Top 10 Interesting Facts About Taj Mahal

Taj Mahal, built by the Mughal emperor, Shah Jahan, is an architectural marvel. It reflects a combination of Persian, Islamic and Indian architecture. Shah Jahan built Taj Mahal after the death of his third wife, Mumtaz Mahal, whom he loved dearly. Everyone has heard about the beauty of the Taj Mahal in Agra and many from around the world have witnessed its grandeur, there are certain interesting facts about Taj Mahal that aren’t well known.

Interesting facts about Taj Mahal
Taj Mahal, Agra: Image by Richard Mcall from Pixabay

This magnificent symbol of love has been listed among the Seven Wonders of the World. Adding to the beauty of this spectacular edifice is its compound that boosts sprawling lawns and beautiful fountains. The British refurbished it to give a look and feel of the lawns in London.

Thousands of tourists visit this monument every month. Tours such as the Same Day Agra Tour that include the Taj Mahal are quite popular, as the major tourist spots in the city are close together.

10 interesting facts about Taj Mahal

  1. Around 22,000 laborers, painters, embroidery artists and stonecutters were employed to build Taj Mahal. It is often said that the hands of the workers who built this beautiful mausoleum were chopped off on its completion so that another such marvel could not be built. However, this is just a rumor. Ustad Ahmad Lahauri, who supervised the architects of Taj Mahal, later laid foundation for the marvelous Red Fort.
  2. Around 28 types of precious and semi-precious stones from India, China, Sri Lanka and Tibet once adorned Taj Mahal. Unfortunately, British soldiers removed many of them during the rebellion of 1857.
  3. The four minarets that surround Taj Mahal tilt outwards. This is to ensure they do not fall inward on the main tomb in case of natural calamity such as an earthquake. They will likely fall in that very direction and won’t cause harm to the magnificent main structure.
  4. If Taj Mahal were not constructed on the bank of river Yamuna, it would have collapsed by now. Taj Mahal’s timber foundation would not normally have lasted long, because wood weakens and cracks over time. However, it stays moist and strong because it is submerged in the river.
  5. The Taj Mahal has beautiful inscriptions all over, including 99 different names of Allah. Inscribed on the walls of the monument and the tomb of emperor Shah Jahan and queen Mumtaz Mahal are verses from Quran Sharif, the holy book of Muslims. A beautiful lamp hung on one of the royal gates of Taj Mahal has Lord Curzon’s name inscribed on it. The copper lamp weighs 60 kg.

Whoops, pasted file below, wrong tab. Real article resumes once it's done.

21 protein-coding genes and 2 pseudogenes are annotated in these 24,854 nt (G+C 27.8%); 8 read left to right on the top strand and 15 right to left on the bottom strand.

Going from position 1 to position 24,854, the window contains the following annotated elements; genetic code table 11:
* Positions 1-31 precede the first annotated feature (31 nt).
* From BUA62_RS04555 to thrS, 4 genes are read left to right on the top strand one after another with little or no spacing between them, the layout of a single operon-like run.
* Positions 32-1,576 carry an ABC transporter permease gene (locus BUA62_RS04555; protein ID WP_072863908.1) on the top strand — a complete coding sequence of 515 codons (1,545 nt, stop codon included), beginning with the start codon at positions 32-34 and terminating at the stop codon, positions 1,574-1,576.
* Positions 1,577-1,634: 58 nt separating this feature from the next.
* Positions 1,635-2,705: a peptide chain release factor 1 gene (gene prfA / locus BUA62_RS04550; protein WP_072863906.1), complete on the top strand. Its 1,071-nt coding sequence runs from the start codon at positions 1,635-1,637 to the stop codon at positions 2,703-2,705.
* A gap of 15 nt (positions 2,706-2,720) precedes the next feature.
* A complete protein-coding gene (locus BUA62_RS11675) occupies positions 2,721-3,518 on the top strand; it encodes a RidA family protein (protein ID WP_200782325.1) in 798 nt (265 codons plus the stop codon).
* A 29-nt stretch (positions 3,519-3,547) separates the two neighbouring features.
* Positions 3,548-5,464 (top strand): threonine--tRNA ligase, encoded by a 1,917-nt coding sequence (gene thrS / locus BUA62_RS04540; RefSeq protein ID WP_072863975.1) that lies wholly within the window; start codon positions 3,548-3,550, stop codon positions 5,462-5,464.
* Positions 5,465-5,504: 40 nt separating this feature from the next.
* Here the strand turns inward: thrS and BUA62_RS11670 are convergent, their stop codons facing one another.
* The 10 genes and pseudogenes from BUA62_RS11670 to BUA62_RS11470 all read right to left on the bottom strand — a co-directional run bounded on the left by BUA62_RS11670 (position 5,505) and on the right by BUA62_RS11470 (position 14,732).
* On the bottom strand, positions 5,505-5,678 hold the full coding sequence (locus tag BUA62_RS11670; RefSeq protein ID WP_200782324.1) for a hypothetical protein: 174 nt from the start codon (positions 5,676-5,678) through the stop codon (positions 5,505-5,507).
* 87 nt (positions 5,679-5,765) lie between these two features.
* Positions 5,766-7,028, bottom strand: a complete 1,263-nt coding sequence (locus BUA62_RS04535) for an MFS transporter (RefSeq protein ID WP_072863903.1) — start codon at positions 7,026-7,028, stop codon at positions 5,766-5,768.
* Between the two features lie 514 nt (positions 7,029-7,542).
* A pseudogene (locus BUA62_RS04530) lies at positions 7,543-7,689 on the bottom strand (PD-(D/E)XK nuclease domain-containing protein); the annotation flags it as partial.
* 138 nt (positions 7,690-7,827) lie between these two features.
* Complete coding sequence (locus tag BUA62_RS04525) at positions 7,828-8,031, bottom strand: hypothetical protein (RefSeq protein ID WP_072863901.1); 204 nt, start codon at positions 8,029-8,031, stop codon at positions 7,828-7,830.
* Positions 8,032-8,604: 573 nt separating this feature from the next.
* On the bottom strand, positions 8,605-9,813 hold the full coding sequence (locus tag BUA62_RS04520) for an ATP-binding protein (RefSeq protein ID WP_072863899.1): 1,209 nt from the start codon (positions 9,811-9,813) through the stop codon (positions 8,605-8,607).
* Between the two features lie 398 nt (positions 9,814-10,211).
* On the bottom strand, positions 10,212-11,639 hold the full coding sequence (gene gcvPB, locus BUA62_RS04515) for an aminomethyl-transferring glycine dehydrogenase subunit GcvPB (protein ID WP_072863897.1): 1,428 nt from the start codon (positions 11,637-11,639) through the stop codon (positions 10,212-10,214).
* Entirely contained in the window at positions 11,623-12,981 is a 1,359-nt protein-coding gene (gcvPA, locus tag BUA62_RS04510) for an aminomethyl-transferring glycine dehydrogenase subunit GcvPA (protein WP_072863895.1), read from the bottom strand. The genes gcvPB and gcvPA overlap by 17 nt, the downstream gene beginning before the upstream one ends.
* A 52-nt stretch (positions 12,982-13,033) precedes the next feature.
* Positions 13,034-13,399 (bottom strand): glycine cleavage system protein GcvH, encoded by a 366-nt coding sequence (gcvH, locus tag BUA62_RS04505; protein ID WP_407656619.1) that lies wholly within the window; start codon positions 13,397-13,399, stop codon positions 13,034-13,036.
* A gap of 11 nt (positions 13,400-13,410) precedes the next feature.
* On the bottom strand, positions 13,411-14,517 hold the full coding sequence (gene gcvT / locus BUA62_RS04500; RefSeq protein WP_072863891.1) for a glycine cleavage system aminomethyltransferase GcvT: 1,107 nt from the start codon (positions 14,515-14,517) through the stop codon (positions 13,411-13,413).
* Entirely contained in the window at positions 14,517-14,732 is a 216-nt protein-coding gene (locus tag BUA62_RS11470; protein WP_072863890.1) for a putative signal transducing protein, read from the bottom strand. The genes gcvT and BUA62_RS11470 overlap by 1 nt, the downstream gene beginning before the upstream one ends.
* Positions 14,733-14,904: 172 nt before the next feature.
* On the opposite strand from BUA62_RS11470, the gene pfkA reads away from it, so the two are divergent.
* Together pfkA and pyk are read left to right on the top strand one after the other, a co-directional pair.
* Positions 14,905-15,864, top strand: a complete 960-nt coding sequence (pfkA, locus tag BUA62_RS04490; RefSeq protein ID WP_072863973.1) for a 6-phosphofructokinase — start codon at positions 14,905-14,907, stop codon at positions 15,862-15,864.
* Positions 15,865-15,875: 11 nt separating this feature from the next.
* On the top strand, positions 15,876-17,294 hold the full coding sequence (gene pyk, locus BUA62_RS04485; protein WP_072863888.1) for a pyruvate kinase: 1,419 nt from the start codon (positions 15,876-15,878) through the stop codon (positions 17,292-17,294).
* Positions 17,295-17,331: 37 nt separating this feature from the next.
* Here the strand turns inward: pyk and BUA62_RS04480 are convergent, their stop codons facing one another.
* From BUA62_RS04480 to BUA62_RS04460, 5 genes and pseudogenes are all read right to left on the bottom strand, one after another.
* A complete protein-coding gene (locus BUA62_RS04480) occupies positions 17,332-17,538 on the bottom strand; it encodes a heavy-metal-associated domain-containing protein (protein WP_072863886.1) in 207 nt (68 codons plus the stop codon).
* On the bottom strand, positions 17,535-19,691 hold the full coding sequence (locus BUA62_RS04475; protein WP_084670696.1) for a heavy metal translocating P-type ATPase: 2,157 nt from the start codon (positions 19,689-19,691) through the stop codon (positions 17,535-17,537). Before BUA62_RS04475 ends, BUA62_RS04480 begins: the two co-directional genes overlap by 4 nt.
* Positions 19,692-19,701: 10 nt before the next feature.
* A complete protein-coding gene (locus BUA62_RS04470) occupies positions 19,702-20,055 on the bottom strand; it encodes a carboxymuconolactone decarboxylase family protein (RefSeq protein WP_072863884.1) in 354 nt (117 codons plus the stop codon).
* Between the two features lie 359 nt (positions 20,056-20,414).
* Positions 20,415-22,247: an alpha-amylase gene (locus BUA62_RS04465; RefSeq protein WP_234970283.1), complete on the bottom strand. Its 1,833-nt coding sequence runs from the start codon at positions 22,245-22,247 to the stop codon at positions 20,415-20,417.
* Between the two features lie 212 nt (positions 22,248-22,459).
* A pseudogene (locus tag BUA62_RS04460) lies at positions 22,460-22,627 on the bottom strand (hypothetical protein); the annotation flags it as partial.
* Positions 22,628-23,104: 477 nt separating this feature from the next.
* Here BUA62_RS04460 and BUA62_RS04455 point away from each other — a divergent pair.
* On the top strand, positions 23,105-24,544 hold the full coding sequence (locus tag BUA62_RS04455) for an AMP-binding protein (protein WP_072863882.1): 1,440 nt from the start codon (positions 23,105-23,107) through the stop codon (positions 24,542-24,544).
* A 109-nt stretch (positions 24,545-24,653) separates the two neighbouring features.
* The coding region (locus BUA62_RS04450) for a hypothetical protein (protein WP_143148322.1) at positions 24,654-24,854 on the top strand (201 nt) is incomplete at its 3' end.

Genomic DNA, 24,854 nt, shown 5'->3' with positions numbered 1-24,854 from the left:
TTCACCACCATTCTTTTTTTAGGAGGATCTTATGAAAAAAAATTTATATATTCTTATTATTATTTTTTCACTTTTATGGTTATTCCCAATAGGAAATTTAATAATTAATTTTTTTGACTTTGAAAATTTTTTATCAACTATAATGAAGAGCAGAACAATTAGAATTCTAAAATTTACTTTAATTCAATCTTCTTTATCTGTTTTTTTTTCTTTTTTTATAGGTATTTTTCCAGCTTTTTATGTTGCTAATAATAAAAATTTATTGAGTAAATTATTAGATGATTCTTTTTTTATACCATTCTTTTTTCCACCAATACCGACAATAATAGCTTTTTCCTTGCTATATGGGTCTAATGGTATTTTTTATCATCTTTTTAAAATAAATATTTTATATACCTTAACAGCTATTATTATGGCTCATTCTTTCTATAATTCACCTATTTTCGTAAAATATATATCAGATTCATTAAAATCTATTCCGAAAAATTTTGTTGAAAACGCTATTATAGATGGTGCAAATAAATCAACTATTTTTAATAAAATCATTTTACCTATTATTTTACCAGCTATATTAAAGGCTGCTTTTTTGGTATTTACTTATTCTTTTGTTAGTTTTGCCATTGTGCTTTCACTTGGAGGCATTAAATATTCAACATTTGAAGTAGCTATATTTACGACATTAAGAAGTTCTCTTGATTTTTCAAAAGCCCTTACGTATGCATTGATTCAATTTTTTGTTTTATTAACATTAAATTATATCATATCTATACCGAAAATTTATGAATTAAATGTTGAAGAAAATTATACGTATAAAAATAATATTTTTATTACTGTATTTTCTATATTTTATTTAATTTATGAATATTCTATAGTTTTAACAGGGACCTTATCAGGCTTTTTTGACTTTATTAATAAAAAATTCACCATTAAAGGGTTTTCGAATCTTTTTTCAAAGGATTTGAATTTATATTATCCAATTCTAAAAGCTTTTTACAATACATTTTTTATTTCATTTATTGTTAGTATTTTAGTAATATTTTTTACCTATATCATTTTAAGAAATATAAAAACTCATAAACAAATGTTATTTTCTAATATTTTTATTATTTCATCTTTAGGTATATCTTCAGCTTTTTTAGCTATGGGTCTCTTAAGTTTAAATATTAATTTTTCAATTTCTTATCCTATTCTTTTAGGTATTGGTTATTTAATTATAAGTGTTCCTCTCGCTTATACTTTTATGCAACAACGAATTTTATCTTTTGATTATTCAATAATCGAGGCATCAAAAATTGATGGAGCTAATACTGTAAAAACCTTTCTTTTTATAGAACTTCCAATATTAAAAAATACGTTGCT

6. Shah Jahan’s other wives and his favorite servants are buried in the mausoleums outside the Taj Mahal. All of them, including Shah Jahan and Mumtaz Mahal, lie in plain crypts. This is because Islamic tradition prohibits the decoration of graves.
  7. Around 4 million to 8 million tourists visit Taj Mahal every year. It is one of the most visited monuments around the world. There are times when more than 50,000 tourists flock to this magnificent monument on a single day. This usually happens in the peak season, when the weather is just right to roam around this place and enjoy its beauty.
  8. The color of this beautiful edifice changes with the time of the day. A pink hue takes over in the early morning hours. During the evening, it appears to be milky white. And in the moonlight, it reflects a golden tone. Its beauty increases even more during a full moon. The color change in color of this spectacular white mausoleum during different times of the day is said to reflect the changing moods of Shah Jahan’s wives.
  9. The beautiful white marble monument is turning yellow because of increasing air pollution. In order to protect it from the harmful exhaust of passing vehicles, only electric vehicles may operate near the monument and its surrounding areas. This is an attempt to conserve it. It is also a no fly zone, and aircraft cannot fly over Taj Mahal.
  10. During the Second World War, a huge scaffold concealed Taj Mahal. This made it look like a big pile of bamboo. The Archeological Survey of India arranged the scaffold to protect the monument then, and again during the Indo-Pakistani War of 1971.
Crowds with Taj Mahal in background
Image by D Mz from Pixabay

More about Taj Mahal

It took nearly 22 years to build Taj Mahal. The construction began in 1632 and ended in 1653. However, small refinements continued. More than 1,000 elephants fetched the building material from different parts of India and Asia. The jasper came from Punjab, translucent white marble from Makrana, lapis lazuli from Afghanistan and turquoise from Tibet. Skillful cutting and placement of these materials built a monument that boasts of India’s rich cultural past.

If you haven’t seen Taj Mahal yet, you are certainly missing out on something major. Plan a one day Agra tour to take a look at this spectacular monument as well as other architectural wonders that stand tall in the city. We suggest a tour planned by The Tour Basket to ensure a fun-filled and fulfilling experience and to explore these interesting facts about Taj Mahal.

About Jennifer Williams


My Self Jennifer Williams. I'm from the USA But for some years I have been living in Delhi. I have great knowledge of Digital marketing, content writing, and project coordinator.

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